GERT: Golang Embedded Run-Time (not mine)

polaris · · 313 次点击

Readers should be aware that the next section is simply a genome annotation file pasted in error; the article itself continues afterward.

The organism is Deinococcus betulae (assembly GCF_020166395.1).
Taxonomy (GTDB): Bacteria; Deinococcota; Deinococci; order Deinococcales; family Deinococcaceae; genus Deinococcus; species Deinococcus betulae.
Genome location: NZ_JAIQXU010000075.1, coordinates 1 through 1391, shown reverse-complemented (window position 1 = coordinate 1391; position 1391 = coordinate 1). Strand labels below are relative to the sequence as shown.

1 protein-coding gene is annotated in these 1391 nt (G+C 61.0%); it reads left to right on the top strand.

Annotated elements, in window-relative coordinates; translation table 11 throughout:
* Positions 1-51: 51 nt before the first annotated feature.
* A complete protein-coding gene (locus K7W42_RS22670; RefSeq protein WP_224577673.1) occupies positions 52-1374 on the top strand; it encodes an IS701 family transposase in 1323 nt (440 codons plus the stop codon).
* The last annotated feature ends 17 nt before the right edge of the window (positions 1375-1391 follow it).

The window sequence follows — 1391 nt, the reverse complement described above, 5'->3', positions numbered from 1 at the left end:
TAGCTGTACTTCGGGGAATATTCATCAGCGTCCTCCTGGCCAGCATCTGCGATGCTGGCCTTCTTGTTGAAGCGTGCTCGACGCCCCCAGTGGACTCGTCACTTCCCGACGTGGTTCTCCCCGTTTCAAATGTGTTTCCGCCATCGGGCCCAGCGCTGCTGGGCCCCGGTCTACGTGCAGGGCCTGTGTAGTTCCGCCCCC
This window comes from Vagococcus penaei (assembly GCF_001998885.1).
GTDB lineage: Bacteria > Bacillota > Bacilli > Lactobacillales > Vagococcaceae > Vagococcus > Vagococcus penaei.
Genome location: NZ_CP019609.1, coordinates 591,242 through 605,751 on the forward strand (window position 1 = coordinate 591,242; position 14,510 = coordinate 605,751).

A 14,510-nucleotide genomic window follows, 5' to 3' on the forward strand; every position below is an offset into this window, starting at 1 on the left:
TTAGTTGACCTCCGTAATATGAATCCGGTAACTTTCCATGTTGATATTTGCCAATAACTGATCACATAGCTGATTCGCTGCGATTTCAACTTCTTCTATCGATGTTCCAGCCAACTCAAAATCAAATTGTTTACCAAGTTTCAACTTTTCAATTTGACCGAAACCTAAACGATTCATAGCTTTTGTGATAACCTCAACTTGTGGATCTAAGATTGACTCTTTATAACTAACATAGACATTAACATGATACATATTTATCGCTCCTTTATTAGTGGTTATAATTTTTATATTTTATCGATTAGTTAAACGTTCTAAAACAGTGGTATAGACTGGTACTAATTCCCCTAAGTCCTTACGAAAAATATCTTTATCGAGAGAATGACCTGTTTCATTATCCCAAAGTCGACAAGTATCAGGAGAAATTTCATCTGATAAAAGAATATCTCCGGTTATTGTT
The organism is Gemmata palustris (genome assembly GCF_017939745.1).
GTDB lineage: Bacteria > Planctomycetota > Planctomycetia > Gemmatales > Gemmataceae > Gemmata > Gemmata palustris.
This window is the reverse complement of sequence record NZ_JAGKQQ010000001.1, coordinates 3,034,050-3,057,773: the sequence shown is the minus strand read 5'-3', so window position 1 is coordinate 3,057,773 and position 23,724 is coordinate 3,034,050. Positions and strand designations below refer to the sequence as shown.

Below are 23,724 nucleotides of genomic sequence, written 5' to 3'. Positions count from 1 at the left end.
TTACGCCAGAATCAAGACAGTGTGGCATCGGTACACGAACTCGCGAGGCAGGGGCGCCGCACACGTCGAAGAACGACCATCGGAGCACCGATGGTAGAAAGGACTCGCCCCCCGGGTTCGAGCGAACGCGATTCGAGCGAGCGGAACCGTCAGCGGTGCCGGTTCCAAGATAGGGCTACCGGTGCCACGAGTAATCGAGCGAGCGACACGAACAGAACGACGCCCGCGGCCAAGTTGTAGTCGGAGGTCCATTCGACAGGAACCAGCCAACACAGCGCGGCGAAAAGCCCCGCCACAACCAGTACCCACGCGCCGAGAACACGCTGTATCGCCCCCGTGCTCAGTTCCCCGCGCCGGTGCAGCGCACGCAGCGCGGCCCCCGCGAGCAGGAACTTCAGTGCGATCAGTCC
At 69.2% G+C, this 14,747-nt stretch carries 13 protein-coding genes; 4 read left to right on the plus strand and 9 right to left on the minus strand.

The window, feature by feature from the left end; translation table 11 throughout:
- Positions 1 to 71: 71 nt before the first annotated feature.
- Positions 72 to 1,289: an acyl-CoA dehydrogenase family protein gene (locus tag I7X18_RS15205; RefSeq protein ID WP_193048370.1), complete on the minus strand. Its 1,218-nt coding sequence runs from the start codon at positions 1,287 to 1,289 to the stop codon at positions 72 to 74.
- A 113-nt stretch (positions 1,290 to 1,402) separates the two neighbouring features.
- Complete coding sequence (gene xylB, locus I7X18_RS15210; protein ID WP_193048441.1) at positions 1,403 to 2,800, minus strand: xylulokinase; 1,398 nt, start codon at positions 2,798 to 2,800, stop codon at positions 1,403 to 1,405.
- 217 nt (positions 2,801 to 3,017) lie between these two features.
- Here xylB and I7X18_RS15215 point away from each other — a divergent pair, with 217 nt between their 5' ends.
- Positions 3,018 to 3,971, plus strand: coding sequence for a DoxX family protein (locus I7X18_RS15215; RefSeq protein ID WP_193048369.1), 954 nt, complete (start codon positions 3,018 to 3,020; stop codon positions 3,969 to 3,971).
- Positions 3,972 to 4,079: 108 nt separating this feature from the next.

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<p>This fantastic project got Go running on bare metal on a SOC. It has quite a few caveats and so far just one specific ARM architecture is supported:</p> <p><a href="https://github.com/ycoroneos/G.E.R.T/blob/master/README.md">https://github.com/ycoroneos/G.E.R.T/blob/master/README.md</a></p> <p>Very interesting project! I must say I don&#39;t entirely understand what kept Go from running &#34;natively&#34;? (Why GERT). This is not a low-memory architecture or anything. Can anyone give some additional information about the niche this fills?</p> <hr/>**评论:**<br/><br/>brokenprogram: <pre><p>At 2GB of RAM and quad-core SoC that looks more like a real computer than embedded environment. The truth about Go and embedded environment is that a GC language can never be a good fit except if your embedded requirements are not real &#34;embedded&#34;(i.e. deterministic, constrained resources etc) at all. Who would run sensors driven by a GC language ? Something exciting is the upcoming Swift 5 with the release of a (opt-in) Cyclone/Rust-inspired memory ownership model. Let&#39;s hope that goes well and Go 2 would provide something similar for the poor embedded developers.</p></pre>tty5: <pre><p>Embedded system definition is fairly wide and when size &amp; power draw constraints are not an issue it&#39;s fairly common to use general purpose hardware - most ATMs are Windows PCs</p></pre>brokenprogram: <pre><p>Using your definition I&#39;m sure that you can plug-in a fully fledged server and connect it through USB to a bunch of i/o peripherals and call it embedded development.</p></pre>UltraNemesis: <pre><p>The definition of an Embedded system doesn&#39;t place any constraints on specs, size, operating system or real time responsiveness. </p> <p>It is just a computer that is embedded into a larger system and dedicated to perform certain functions efficiently. An Aeroplane or Space vehicle could have multiple embedded systems of varying sizes and power. So yes, a full fledged computer could be an embedded system when its part of a larger system. </p> <p>Just because we had practical limitations on CPU, memory or size 10~15 years back does not mean that embedded systems have to be all small single board computers with 512k RAM and operating at 100MHz. The average smart phone these days is several times more powerful than super computers from yester years.</p></pre>PaulCapestany: <pre><blockquote> <p>Who would run sensors driven by a GC language ?</p> </blockquote> <p>Hardware n00b question: wouldn’t this matter only if one cared about actual real-time measurements (therefore ruling out any language with undeterministic GC pauses)?</p> <p>For example, you wouldn’t want to use Go for sensors on SpaceX rockets, but if your sensors don’t need sub-millisecond accuracy/sampling—say, if you’re measuring temp/humidity/etc for weather readings—then Go would be okay I assume? Or am I missing something?</p></pre>tipsqueal: <pre><p>Yeah it&#39;d be fine, it won&#39;t be perfect, but often you don&#39;t need perfect. I have built a few projects that have used sensors and I was using Python. Was it perfect? No. Did it get the job done and no one was harmed? Absolutely.</p></pre>brokenprogram: <pre><p>If you don&#39;t have real time requirements you can use anything you want but most of the time embedded development has soft/hard real-time requirements along with very constrained memory/cpu cycles. You wouldn&#39;t use Go for your sensors on SpaceX b/c Go has a GC which is not deterministic and requires more memory/CPU than a non-GC language. If you don&#39;t have realtime requirements and weight is not a constrain you may just run Go on your PC connect it via USB to SpaceX&#39;s i/o peripherals and send it in the space. Something tells me that SpaceX uses non-GC language(s) and most likely the most important parts have some kind of formal verification as well.</p></pre>fmontag451: <pre><p>It is known that their telemetry collection sys is written in Go. Airborne software is always formally verified, and GC doesn&#39;t play well with its non-deterministic pauses. The same goes with every non-deterministic aspect of a language, exceptions for example (<a href="http://www.stroustrup.com/JSF-AV-rules.pdf" rel="nofollow">http://www.stroustrup.com/JSF-AV-rules.pdf</a>).</p></pre>brokenprogram: <pre><p>Well, I&#39;m sure they use all kind of languages for different needs though I doubt they are using Go for embedded tasks. I don&#39;t think the docking system is using a GC language.</p></pre>metamatic: <pre><p>NASA <a href="http://www.flownet.com/gat/jpl-lisp.html" rel="nofollow">used Common Lisp</a> for the software on <a href="https://www.jpl.nasa.gov/nmp/ds1/index.php" rel="nofollow">Deep Space One</a>. People are using <a href="http://embeddednodejs.com/" rel="nofollow">NodeJS on Arduino</a>.</p> <p>Real time software is a small subset of embedded. Plenty of embedded software uses languages with automatic memory management.</p></pre>jadbox: <pre><blockquote> <p>upcoming Swift 5 with the release of a (opt-in) Cyclone/Rust-inspired memory ownership</p> </blockquote> <p>So why not just use Rust now?</p></pre>30061992: <pre><p>Swift will probably allow both memory models, Rust only has 1</p></pre>LadyDascalie: <pre><p>This really is impressive</p></pre>ksirutas: <pre><p>Scientists were always asked whether or not they <em>could</em>, but no one stopped to think whether or not they <em>should</em>.</p> <p>In all seriousness, with GccGo, I imagine all you have to do is either nix the runtime, or severely mangle it to the point that you can fit “Hello World” on a 32kb IAR Workbench free license. It seems like a pretty cool project imo. But I’ll still use C in my day job :P</p></pre>sacrehubert: <pre><blockquote> <p>Scientists were always asked whether or not they could, but no one stopped to think whether or not they should.</p> </blockquote> <p>And the engineer said &#34;don&#39;t explore; I won&#39;t use it&#34;.</p> <p>&#34;Useless&#34; science feeds engineering, as you surely know.</p></pre>ksirutas: <pre><p>Never said it was useless; my joke wasn’t well received I guess. Embedded systems are difficult to understand to a beginner. Go is an insanely easy language to learn beginner concepts from. The two merging would be great! I was just assuming this would be geared towards Go on an Arduino for this booming IoT phase of commercial electronics, which isn’t really possible.</p></pre>throwawaybeginr: <pre><p>if I read the specs right (I just did a quick google) that board has like 2 GB of RAM. It&#39;s a beefy quad-core SoC.</p></pre>ksirutas: <pre><p>That’s not my idea of an “embedded system”. It’s a cool board and a cool project though. I was hoping it was a rewritten runtime sort of like Rusts #[no_std], compiled with gccgo that enables most of the features of Go to be run on a micro controller.</p></pre>